I know it’s Friday the 13th again, but I did the bad luck post last month. This month we’ll just pretend it’s the 14th.
Now that we’ve taken care of that problem, I have a question for you: would you pay $2500.00 to spend a week in workshops on literary journalism and fiction writing? How about $6500.00 for a week of filmmaking workshops? According to this month’s issue of Poets & Writers, that’s how much you’ll have to fork over to attend them in 2009 at The Norman Mailer Writers Colony (travel cost not included.)
Poets & Writers also has some other interesting conference listings. For example, if you’d love to attend the four-day Colrain Poetry Manuscript Conference, expect to hand over $995.00 to $1295.00 after you pay for your travel expenses. And if you can’t live without attending the two-day New York Roundtable Writers Conference, make out a check for $250.00 for one day or $350.00 for both (after you pay for your lodging, travel and meals, of course.)
If you go for the high-end ticket to all three of these events, you’ve just dropped over eight thousand dollars on writing instruction. And for that money you get room and board (sometimes), the privilege of hanging out with some Name authors, poets, agents and editors, and space to sit and listen to their speeches and workshops, and . . . well, that’s about all you get for your eight grand. Oh, and toss in another two grand for the expenses that aren’t covered, and you’re looking at spending ten thousand dollars.
I know writers who spend twice that much — more than twenty thousand dollars a year — all to attend writing conferences, weekends, workshops and retreats. They are spoken to and lectured and advised by the best in the business. These events allow them to hang with their writer friends, wallow in nonstop writer wisdom, and then they go home. They describe these experiences as inspirational and renewing and marvelous, and then they start planning to go to the next one.
What’s wrong with this picture? Nothing. It’s your ten thousand dollars, and if you want to spend it hanging out in hotels and colleges talking about writing with your pals and listening to people who are being paid a portion of your ten grand to show up and talk, it’s your money, and your business.
But what if you don’t have ten thousand dollars? What if you don’t have ten bucks to splurge on writing conferences and retreats right now? Does that mean you have to miss out on all that wonderful knowledge, instruction and writerly inspiration?
Nope. You can have it for free.
Early on in my career I would get together with anywhere from five to fifteen local area writers for an afternoon or evening. We’d have a meal or snacks, and then sit at a table and help each other plot out novel ideas. Cost: nothing but whatever I agreed to contribute to the meal or snacks. These were an offshoot of my Novel Plotting workshop, and we held them at each other’s homes.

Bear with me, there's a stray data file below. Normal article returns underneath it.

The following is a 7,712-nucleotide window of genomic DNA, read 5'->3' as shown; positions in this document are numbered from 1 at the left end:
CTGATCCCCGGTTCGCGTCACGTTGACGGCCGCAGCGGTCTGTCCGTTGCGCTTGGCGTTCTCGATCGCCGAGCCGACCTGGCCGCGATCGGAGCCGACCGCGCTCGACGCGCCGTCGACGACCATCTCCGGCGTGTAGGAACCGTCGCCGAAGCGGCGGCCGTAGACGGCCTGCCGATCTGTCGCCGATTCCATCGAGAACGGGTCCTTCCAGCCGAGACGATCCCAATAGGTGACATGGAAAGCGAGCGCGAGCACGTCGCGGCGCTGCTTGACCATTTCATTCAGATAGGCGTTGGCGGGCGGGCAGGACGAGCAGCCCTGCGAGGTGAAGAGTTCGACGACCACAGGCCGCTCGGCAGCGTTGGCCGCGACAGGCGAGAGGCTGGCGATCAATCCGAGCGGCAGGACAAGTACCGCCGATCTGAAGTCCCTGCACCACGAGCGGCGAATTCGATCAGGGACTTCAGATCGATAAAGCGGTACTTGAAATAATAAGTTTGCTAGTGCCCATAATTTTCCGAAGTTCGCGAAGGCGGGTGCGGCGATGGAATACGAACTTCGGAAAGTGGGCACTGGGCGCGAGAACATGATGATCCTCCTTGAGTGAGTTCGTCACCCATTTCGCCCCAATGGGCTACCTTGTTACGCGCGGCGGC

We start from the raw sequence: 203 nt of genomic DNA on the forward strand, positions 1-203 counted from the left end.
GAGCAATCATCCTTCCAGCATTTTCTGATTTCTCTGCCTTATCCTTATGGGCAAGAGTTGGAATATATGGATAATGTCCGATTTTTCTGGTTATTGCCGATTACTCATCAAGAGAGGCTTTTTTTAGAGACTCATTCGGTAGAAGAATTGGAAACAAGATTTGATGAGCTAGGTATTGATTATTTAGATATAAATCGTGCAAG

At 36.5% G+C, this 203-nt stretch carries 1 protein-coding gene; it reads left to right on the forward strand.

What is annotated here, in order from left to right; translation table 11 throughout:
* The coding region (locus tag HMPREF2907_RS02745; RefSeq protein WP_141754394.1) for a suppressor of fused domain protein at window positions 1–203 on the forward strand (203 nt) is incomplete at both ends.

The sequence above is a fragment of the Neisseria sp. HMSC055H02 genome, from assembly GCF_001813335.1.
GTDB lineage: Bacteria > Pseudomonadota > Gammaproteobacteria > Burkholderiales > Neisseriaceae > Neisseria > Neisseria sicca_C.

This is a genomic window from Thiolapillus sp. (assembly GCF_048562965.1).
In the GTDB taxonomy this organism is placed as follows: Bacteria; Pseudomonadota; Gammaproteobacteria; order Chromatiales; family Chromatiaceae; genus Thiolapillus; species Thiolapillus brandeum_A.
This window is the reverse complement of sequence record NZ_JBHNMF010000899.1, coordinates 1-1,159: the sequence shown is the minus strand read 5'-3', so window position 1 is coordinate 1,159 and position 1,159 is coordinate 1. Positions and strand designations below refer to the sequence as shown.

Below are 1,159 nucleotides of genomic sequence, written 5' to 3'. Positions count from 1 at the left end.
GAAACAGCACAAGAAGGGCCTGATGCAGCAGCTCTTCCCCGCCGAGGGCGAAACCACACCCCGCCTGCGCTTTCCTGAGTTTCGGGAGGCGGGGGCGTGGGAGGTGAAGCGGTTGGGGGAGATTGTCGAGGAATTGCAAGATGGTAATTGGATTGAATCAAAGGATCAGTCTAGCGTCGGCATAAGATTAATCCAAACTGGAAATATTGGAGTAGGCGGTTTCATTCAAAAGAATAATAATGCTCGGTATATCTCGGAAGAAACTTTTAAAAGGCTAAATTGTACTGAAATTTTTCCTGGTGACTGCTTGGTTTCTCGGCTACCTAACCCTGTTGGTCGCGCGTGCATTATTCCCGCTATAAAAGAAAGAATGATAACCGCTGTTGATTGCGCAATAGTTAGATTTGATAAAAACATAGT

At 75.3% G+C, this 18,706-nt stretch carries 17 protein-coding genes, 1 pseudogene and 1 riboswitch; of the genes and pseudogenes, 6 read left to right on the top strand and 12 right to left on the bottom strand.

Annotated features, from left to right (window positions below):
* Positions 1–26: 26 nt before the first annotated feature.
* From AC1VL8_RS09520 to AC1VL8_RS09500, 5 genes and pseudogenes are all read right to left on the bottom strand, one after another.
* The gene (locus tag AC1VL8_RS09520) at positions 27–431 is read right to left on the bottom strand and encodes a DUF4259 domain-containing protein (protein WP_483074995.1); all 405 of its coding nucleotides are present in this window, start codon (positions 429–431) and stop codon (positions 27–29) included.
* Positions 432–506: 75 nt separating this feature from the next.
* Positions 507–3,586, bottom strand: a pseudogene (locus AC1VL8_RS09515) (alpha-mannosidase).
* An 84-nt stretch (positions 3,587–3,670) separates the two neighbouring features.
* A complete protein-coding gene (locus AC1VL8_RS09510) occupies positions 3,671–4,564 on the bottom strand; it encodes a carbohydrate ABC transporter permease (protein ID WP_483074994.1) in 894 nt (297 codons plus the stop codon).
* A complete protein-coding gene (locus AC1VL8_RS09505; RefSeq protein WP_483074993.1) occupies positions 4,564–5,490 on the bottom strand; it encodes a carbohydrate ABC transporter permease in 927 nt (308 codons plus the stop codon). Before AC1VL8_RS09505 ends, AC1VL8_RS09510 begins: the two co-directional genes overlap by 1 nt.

There are online writing courses you can take that will help you with everything from preparing a synopsis to structuring a story. I wrote about some of them on my author blog here. Cost: nothing. They’re all free to whoever wants to take them.
One week every year I pack up my family and send them on a writing vacation. My writing vacation. I stow their stuff in the truck, hand the keys to their dad, and wave goodbye. They spend a week having a blast in the islands or the mountains, and I have seven days of wonderful, blissful, absolute solitude in which to write as much and as often as I like. Cost to me: nothing. My guy and the kids go off on vacation every year; I simply choose not to go with them.
There is a great writing center in our town, and I go there frequently. There are rooms where I can sit in total silence and read, research or write. There are free-access computers I’m able to use whenever I want, and thousands of books and magazines on every topic under the sun that I can take home with me. There are also audio tapes and DVDs I can borrow, too; and every couple of weeks an author comes to give a free talk about their books, writing, or their writing life. Cost to me: nothing. It’s the public library.
Every summer I attend a couple dozen writing workshops. I can go to them in my birthday suit if I want, and learn about what other writers are doing, how they do it and where I can find the resources they use. I can ask questions and get direct answers and even enter to win some giveaways. All of this is free of charge, and I happen to run it, too — they’re my annual Left Behind & Loving It virtual workshops.
Much fun is made of writers who work in coffeeshops — I’ve done it myself — but when you consider for the price of a cup of coffee or a can of soda you can sit and work uninterrupted for three or four hours in those coffeeshops, that’s a pretty cheap personal retreat.
Having local writer friends can mean more opportunities for mini no-cost retreats. A couple of stay at home mom writers could take turns watching each other’s kids for an afternoon, allowing the other mom a couple of hours to write. Writer friends with spare rooms can swap weekends staying at each other’s homes (the host writer can cook for and pamper the guest writer.) Troubleshooting writing problems or discussing career strategies during a shared lunch hour or while car pooling to work also cost nothing but the price of a burger or a couple gallons of gas.
While you may be skeptical as to how valuable any of this free stuff is, consider how much you’d expect a NYT bestselling novelist with over forty novels in print to have paid for their writing education. In my case? Nothing. I never went to a single conference, retreat or workshop before I signed my first publishing contract. Everything valuable I’ve learned about writing came from borrowing and reading free books from that amazing writing resource center. You know, the public library.